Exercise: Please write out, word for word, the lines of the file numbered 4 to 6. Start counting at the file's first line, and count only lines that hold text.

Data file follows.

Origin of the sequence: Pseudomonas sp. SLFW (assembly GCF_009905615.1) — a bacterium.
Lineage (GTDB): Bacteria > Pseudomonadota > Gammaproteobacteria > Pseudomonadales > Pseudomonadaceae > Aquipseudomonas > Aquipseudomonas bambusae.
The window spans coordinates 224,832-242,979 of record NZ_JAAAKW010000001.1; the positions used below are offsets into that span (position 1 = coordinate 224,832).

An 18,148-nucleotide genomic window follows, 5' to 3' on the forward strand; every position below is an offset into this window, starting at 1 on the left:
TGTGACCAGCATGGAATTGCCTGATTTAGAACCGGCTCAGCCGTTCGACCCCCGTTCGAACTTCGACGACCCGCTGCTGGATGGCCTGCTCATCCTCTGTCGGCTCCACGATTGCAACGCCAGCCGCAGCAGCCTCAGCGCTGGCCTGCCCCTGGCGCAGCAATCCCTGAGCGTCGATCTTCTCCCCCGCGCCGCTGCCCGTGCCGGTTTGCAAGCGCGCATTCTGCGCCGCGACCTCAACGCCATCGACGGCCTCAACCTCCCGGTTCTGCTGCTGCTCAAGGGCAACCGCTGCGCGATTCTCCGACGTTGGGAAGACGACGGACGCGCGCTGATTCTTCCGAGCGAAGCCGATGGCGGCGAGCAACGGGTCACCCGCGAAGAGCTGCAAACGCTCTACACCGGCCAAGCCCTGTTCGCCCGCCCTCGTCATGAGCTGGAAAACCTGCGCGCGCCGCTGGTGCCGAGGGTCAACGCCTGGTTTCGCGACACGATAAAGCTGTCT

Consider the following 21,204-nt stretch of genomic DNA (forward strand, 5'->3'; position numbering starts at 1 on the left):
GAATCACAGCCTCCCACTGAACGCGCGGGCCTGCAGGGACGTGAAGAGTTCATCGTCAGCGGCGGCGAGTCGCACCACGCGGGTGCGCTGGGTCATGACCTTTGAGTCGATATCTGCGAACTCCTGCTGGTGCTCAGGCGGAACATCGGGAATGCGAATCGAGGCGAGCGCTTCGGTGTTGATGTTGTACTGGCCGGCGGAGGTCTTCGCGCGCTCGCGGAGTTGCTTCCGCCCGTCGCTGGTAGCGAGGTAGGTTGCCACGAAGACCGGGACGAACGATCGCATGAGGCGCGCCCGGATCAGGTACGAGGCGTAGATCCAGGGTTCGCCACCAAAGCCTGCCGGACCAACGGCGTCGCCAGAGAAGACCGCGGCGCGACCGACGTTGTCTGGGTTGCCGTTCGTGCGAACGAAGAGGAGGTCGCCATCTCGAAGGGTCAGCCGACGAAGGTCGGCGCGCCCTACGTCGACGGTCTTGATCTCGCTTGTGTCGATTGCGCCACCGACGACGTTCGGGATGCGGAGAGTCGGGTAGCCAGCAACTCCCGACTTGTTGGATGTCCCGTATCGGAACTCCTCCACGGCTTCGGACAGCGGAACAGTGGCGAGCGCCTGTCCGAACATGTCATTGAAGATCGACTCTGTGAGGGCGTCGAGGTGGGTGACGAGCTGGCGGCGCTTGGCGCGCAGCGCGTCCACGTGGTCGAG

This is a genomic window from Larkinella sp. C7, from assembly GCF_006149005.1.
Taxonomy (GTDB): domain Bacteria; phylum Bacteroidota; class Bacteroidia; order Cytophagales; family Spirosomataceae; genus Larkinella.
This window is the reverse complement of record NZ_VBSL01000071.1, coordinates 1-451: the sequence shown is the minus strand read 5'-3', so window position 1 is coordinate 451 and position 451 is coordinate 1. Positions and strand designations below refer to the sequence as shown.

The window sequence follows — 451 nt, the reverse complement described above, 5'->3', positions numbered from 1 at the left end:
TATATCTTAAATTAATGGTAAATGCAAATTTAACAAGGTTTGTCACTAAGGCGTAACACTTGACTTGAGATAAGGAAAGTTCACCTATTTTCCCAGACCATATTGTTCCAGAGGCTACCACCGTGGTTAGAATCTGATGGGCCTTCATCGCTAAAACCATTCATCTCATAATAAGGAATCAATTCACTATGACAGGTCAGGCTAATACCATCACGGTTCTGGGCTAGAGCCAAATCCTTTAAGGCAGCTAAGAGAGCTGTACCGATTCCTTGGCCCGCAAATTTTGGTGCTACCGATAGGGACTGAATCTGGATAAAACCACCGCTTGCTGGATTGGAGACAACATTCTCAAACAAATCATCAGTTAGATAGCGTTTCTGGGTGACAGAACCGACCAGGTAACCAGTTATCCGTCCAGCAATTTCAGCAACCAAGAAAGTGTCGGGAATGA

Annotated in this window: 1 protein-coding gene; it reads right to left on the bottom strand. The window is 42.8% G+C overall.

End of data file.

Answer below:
An 18,148-nucleotide genomic window follows, 5' to 3' on the forward strand; every position below is an offset into this window, starting at 1 on the left:
TGTGACCAGCATGGAATTGCCTGATTTAGAACCGGCTCAGCCGTTCGACCCCCGTTCGAACTTCGACGACCCGCTGCTGGATGGCCTGCTCATCCTCTGTCGGCTCCACGATTGCAACGCCAGCCGCAGCAGCCTCAGCGCTGGCCTGCCCCTGGCGCAGCAATCCCTGAGCGTCGATCTTCTCCCCCGCGCCGCTGCCCGTGCCGGTTTGCAAGCGCGCATTCTGCGCCGCGACCTCAACGCCATCGACGGCCTCAACCTCCCGGTTCTGCTGCTGCTCAAGGGCAACCGCTGCGCGATTCTCCGACGTTGGGAAGACGACGGACGCGCGCTGATTCTTCCGAGCGAAGCCGATGGCGGCGAGCAACGGGTCACCCGCGAAGAGCTGCAAACGCTCTACACCGGCCAAGCCCTGTTCGCCCGCCCTCGTCATGAGCTGGAAAACCTGCGCGCGCCGCTGGTGCCGAGGGTCAACGCCTGGTTTCGCGACACGATAAAGCTGTCT

Consider the following 21,204-nt stretch of genomic DNA (forward strand, 5'->3'; position numbering starts at 1 on the left):